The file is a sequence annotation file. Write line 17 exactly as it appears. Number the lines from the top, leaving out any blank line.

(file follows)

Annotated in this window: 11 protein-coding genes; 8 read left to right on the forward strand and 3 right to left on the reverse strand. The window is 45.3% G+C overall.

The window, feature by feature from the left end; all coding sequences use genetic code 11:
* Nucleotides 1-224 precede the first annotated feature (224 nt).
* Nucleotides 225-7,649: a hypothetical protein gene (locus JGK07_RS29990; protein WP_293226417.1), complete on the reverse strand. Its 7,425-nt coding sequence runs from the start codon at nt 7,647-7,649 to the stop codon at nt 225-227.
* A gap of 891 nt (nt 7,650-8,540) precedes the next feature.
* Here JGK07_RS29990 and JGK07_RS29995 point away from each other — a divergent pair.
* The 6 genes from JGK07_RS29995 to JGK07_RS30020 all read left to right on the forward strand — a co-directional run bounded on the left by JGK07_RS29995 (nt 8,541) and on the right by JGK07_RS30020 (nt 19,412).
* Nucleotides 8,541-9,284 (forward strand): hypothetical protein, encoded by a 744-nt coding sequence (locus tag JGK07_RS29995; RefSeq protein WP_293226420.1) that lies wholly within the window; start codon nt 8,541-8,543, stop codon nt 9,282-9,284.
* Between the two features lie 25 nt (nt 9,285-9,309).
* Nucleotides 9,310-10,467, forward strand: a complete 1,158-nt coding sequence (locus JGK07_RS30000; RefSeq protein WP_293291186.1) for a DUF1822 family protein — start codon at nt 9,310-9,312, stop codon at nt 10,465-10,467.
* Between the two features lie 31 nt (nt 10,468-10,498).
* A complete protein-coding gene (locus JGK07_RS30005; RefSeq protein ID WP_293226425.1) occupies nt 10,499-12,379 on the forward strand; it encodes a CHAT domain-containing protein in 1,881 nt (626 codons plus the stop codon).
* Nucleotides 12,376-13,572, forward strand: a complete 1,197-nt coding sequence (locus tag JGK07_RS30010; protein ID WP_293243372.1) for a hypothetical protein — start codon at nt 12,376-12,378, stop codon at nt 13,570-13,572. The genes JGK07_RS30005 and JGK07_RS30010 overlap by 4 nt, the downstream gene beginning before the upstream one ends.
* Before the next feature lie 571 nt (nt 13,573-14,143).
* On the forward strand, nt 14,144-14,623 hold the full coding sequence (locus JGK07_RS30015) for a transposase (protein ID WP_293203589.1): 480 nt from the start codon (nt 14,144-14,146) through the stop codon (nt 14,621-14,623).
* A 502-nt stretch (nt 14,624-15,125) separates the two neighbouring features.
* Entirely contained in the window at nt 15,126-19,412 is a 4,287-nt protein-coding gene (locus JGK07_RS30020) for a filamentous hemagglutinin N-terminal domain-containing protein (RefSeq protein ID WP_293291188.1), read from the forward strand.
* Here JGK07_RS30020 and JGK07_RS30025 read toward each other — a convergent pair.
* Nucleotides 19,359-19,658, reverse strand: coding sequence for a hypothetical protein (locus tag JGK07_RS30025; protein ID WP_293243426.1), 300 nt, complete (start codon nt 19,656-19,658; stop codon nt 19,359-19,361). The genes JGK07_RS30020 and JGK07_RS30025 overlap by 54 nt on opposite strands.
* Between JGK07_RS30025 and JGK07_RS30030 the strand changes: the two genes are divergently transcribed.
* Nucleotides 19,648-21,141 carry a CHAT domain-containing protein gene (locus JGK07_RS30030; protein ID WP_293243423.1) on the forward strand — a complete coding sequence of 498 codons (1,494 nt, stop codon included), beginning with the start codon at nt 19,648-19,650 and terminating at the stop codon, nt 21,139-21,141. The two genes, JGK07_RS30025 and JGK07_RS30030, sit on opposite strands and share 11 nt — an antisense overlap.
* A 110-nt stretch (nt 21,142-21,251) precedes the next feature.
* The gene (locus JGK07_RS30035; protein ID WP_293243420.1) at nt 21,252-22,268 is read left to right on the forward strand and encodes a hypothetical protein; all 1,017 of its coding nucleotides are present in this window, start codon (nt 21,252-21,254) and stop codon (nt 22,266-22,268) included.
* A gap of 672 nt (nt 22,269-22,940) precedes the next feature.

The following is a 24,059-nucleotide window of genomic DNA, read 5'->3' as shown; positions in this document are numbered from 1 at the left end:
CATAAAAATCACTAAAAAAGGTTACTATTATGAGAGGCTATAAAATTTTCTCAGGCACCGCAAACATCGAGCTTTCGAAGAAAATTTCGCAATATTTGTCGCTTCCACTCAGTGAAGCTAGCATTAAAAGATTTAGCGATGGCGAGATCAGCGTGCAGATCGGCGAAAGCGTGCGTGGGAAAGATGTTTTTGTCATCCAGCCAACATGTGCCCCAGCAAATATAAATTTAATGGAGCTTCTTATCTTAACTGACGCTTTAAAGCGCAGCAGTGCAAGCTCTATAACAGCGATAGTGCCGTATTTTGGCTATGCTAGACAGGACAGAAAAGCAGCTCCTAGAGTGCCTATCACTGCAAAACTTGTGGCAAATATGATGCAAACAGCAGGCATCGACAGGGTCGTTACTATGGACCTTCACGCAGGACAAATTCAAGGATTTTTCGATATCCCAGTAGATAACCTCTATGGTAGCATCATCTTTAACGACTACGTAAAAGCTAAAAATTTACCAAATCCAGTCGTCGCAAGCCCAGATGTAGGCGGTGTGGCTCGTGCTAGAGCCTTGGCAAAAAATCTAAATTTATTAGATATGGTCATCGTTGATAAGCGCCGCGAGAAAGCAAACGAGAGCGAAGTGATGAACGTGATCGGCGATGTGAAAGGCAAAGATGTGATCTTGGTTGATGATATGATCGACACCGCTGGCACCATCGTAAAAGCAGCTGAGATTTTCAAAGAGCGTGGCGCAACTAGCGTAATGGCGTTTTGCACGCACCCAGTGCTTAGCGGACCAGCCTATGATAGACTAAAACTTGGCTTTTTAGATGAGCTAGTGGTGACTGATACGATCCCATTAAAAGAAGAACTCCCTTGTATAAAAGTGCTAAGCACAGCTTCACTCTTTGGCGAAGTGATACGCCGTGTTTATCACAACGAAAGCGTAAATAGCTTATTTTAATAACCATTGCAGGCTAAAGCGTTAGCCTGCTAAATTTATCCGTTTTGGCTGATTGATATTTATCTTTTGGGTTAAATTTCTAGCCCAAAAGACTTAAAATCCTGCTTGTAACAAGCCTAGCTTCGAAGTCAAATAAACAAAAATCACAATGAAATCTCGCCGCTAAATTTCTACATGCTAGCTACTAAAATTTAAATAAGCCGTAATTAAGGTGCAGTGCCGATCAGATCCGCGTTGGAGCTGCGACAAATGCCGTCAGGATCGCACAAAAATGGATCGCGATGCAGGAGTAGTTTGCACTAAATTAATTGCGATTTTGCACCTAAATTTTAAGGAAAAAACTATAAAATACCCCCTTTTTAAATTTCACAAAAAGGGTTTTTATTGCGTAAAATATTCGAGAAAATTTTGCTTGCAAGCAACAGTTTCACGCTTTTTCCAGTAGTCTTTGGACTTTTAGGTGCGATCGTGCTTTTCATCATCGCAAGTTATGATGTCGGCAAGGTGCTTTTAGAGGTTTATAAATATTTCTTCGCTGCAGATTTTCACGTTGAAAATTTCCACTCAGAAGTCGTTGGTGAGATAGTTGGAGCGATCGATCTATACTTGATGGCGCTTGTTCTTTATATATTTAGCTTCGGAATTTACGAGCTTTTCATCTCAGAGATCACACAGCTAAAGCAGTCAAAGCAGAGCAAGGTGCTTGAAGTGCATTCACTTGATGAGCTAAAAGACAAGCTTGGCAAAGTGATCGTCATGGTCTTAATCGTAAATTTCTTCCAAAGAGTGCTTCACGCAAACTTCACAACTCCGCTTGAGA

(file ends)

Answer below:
* Entirely contained in the window at nt 15,126-19,412 is a 4,287-nt protein-coding gene (locus JGK07_RS30020) for a filamentous hemagglutinin N-terminal domain-containing protein (RefSeq protein ID WP_293291188.1), read from the forward strand.